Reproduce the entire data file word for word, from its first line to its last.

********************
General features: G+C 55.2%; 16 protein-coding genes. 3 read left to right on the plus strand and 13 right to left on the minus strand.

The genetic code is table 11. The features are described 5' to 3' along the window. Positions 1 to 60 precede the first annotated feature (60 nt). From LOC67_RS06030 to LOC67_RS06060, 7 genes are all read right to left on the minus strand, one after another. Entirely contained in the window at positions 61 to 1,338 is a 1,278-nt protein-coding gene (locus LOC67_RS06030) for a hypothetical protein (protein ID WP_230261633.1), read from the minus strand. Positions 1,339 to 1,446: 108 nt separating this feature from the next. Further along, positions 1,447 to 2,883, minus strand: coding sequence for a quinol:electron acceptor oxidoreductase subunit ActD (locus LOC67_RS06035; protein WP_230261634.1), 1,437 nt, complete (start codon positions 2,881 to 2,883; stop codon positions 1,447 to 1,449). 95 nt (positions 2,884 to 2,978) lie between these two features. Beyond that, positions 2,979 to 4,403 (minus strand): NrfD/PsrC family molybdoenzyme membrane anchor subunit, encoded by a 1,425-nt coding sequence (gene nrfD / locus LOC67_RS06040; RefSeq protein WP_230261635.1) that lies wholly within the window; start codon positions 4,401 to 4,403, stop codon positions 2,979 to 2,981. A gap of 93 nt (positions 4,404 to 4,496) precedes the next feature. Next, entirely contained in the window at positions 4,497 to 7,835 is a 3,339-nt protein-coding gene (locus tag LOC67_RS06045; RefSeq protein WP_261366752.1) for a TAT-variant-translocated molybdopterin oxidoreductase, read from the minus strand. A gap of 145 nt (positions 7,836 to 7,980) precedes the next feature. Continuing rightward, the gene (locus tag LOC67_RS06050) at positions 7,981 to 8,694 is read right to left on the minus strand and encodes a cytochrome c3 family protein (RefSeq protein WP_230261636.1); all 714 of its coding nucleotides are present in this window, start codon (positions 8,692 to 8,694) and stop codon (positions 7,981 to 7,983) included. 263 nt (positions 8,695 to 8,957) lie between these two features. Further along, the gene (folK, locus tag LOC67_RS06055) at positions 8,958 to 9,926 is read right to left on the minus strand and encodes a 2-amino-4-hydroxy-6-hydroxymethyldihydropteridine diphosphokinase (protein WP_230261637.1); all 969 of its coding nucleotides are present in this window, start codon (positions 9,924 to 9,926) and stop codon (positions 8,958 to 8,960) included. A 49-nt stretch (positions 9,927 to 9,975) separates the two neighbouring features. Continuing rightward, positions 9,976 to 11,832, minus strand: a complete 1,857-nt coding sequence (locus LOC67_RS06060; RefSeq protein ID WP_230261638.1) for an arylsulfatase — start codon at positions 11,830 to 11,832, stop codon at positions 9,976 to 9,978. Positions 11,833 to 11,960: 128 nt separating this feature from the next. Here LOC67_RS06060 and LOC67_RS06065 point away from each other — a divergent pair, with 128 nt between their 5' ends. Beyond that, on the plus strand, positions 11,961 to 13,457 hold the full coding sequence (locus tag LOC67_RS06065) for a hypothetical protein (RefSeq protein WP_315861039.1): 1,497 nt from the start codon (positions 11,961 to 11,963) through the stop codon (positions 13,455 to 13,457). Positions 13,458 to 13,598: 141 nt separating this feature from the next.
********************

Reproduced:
General features: G+C 55.2%; 16 protein-coding genes. 3 read left to right on the plus strand and 13 right to left on the minus strand.

The genetic code is table 11. The features are described 5' to 3' along the window. Positions 1 to 60 precede the first annotated feature (60 nt). From LOC67_RS06030 to LOC67_RS06060, 7 genes are all read right to left on the minus strand, one after another. Entirely contained in the window at positions 61 to 1,338 is a 1,278-nt protein-coding gene (locus LOC67_RS06030) for a hypothetical protein (protein ID WP_230261633.1), read from the minus strand. Positions 1,339 to 1,446: 108 nt separating this feature from the next. Further along, positions 1,447 to 2,883, minus strand: coding sequence for a quinol:electron acceptor oxidoreductase subunit ActD (locus LOC67_RS06035; protein WP_230261634.1), 1,437 nt, complete (start codon positions 2,881 to 2,883; stop codon positions 1,447 to 1,449). 95 nt (positions 2,884 to 2,978) lie between these two features. Beyond that, positions 2,979 to 4,403 (minus strand): NrfD/PsrC family molybdoenzyme membrane anchor subunit, encoded by a 1,425-nt coding sequence (gene nrfD / locus LOC67_RS06040; RefSeq protein WP_230261635.1) that lies wholly within the window; start codon positions 4,401 to 4,403, stop codon positions 2,979 to 2,981. A gap of 93 nt (positions 4,404 to 4,496) precedes the next feature. Next, entirely contained in the window at positions 4,497 to 7,835 is a 3,339-nt protein-coding gene (locus tag LOC67_RS06045; RefSeq protein WP_261366752.1) for a TAT-variant-translocated molybdopterin oxidoreductase, read from the minus strand. A gap of 145 nt (positions 7,836 to 7,980) precedes the next feature. Continuing rightward, the gene (locus tag LOC67_RS06050) at positions 7,981 to 8,694 is read right to left on the minus strand and encodes a cytochrome c3 family protein (RefSeq protein WP_230261636.1); all 714 of its coding nucleotides are present in this window, start codon (positions 8,692 to 8,694) and stop codon (positions 7,981 to 7,983) included. 263 nt (positions 8,695 to 8,957) lie between these two features. Further along, the gene (folK, locus tag LOC67_RS06055) at positions 8,958 to 9,926 is read right to left on the minus strand and encodes a 2-amino-4-hydroxy-6-hydroxymethyldihydropteridine diphosphokinase (protein WP_230261637.1); all 969 of its coding nucleotides are present in this window, start codon (positions 9,924 to 9,926) and stop codon (positions 8,958 to 8,960) included. A 49-nt stretch (positions 9,927 to 9,975) separates the two neighbouring features. Continuing rightward, positions 9,976 to 11,832, minus strand: a complete 1,857-nt coding sequence (locus LOC67_RS06060; RefSeq protein ID WP_230261638.1) for an arylsulfatase — start codon at positions 11,830 to 11,832, stop codon at positions 9,976 to 9,978. Positions 11,833 to 11,960: 128 nt separating this feature from the next. Here LOC67_RS06060 and LOC67_RS06065 point away from each other — a divergent pair, with 128 nt between their 5' ends. Beyond that, on the plus strand, positions 11,961 to 13,457 hold the full coding sequence (locus tag LOC67_RS06065) for a hypothetical protein (RefSeq protein WP_315861039.1): 1,497 nt from the start codon (positions 11,961 to 11,963) through the stop codon (positions 13,455 to 13,457). Positions 13,458 to 13,598: 141 nt separating this feature from the next.